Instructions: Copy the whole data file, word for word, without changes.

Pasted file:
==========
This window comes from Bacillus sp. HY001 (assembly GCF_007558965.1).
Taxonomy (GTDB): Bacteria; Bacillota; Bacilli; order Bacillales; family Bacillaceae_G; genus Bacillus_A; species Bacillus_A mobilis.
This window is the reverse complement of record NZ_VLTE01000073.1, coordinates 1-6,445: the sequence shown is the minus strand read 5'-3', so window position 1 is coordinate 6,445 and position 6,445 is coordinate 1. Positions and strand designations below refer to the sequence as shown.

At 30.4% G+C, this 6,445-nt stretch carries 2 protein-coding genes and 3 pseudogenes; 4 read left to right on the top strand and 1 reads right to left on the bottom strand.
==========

This window comes from Bacillus sp. HY001 (assembly GCF_007558965.1).
Taxonomy (GTDB): Bacteria; Bacillota; Bacilli; order Bacillales; family Bacillaceae_G; genus Bacillus_A; species Bacillus_A mobilis.
This window is the reverse complement of record NZ_VLTE01000073.1, coordinates 1-6,445: the sequence shown is the minus strand read 5'-3', so window position 1 is coordinate 6,445 and position 6,445 is coordinate 1. Positions and strand designations below refer to the sequence as shown.

At 30.4% G+C, this 6,445-nt stretch carries 2 protein-coding genes and 3 pseudogenes; 4 read left to right on the top strand and 1 reads right to left on the bottom strand.